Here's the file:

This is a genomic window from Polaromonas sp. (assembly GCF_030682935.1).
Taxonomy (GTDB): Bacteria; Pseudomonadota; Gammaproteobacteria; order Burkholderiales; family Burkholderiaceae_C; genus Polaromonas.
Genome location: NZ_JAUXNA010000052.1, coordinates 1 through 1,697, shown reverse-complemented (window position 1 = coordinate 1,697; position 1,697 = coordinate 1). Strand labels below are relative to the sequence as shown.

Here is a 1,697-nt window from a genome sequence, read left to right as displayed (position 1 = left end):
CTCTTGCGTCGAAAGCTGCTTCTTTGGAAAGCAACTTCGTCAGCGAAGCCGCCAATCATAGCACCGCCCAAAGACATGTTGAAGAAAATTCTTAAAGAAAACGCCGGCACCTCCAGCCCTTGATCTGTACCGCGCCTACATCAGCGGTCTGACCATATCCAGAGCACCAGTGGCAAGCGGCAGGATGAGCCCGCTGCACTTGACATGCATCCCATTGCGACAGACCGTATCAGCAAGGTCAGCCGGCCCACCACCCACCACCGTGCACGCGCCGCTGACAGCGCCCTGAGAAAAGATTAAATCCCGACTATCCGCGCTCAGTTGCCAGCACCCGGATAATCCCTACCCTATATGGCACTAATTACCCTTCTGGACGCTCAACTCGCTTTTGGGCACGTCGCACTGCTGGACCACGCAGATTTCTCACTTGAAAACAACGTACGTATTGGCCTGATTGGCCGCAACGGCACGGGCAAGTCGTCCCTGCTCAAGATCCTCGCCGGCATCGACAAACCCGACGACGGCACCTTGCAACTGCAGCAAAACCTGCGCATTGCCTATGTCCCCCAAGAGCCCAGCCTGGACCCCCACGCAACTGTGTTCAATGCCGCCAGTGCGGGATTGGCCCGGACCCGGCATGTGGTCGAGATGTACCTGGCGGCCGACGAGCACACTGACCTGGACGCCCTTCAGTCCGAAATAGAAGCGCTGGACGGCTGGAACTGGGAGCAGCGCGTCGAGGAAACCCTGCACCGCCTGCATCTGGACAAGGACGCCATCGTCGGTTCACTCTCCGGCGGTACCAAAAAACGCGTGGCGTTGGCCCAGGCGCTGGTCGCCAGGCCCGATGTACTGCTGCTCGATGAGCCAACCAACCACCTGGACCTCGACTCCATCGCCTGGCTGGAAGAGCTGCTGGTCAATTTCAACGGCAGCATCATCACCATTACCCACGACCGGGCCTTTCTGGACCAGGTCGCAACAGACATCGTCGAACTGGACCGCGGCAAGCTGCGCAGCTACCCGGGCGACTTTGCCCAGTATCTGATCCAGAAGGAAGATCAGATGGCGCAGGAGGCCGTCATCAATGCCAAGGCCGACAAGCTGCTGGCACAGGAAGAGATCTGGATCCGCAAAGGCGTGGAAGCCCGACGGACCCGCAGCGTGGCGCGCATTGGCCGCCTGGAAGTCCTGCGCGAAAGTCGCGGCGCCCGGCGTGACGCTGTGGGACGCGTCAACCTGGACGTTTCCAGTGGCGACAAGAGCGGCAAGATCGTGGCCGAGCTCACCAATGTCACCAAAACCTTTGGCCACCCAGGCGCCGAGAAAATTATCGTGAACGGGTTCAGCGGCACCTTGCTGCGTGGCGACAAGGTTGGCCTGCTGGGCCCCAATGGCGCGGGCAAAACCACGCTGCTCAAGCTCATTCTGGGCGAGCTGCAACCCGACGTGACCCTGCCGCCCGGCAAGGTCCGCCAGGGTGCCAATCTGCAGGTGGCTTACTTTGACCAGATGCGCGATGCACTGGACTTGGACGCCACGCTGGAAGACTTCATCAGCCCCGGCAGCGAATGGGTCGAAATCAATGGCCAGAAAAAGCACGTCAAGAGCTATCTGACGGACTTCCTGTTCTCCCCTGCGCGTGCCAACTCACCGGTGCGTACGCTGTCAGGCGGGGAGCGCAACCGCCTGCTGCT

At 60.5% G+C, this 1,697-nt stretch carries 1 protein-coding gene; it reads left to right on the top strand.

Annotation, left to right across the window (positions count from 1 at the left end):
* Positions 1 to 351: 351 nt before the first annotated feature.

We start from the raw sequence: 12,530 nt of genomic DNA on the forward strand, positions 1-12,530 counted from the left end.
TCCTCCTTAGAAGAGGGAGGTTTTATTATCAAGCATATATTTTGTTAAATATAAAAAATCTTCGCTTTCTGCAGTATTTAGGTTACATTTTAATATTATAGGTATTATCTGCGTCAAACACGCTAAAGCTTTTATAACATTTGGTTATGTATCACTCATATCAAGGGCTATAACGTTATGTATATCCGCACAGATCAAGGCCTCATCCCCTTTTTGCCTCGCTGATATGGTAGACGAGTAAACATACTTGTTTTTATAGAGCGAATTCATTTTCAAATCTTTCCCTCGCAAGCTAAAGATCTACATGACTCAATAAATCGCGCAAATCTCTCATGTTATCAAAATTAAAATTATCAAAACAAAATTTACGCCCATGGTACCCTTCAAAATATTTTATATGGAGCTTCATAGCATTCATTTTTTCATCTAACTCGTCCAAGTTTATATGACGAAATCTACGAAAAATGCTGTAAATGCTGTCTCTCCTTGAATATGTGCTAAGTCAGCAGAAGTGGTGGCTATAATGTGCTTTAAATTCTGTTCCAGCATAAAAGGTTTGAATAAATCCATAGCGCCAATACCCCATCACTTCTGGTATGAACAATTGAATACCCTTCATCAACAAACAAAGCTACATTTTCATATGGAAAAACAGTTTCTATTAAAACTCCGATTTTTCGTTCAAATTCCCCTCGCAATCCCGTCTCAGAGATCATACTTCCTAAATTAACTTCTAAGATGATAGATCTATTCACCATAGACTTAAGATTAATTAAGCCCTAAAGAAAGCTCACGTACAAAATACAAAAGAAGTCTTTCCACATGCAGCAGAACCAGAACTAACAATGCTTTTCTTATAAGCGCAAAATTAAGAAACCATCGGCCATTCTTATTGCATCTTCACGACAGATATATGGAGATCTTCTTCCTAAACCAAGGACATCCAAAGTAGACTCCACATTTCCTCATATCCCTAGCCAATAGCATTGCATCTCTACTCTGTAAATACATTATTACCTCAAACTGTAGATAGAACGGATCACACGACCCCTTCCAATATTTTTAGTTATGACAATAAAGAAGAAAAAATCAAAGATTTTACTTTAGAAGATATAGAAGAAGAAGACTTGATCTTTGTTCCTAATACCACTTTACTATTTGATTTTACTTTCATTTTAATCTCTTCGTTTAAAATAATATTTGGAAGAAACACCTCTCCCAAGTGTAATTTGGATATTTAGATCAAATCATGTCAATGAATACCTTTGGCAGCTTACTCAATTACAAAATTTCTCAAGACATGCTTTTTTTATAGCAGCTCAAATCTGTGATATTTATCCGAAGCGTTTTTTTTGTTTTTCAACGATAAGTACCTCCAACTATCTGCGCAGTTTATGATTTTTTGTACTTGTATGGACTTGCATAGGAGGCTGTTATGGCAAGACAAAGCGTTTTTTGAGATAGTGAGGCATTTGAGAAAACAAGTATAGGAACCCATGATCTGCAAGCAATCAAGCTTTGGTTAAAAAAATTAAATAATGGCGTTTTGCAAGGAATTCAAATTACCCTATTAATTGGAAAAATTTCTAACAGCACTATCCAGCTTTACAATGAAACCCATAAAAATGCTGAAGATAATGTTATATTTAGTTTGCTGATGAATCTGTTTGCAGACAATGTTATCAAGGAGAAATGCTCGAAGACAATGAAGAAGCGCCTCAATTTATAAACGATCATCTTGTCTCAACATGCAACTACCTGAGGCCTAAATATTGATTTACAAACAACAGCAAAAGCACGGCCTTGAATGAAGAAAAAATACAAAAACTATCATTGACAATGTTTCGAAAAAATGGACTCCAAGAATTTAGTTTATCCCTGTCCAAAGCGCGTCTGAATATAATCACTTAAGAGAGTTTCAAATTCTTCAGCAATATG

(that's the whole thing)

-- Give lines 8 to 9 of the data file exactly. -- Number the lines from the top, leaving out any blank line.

* Positions 1 to 351: 351 nt before the first annotated feature.

We start from the raw sequence: 12,530 nt of genomic DNA on the forward strand, positions 1-12,530 counted from the left end.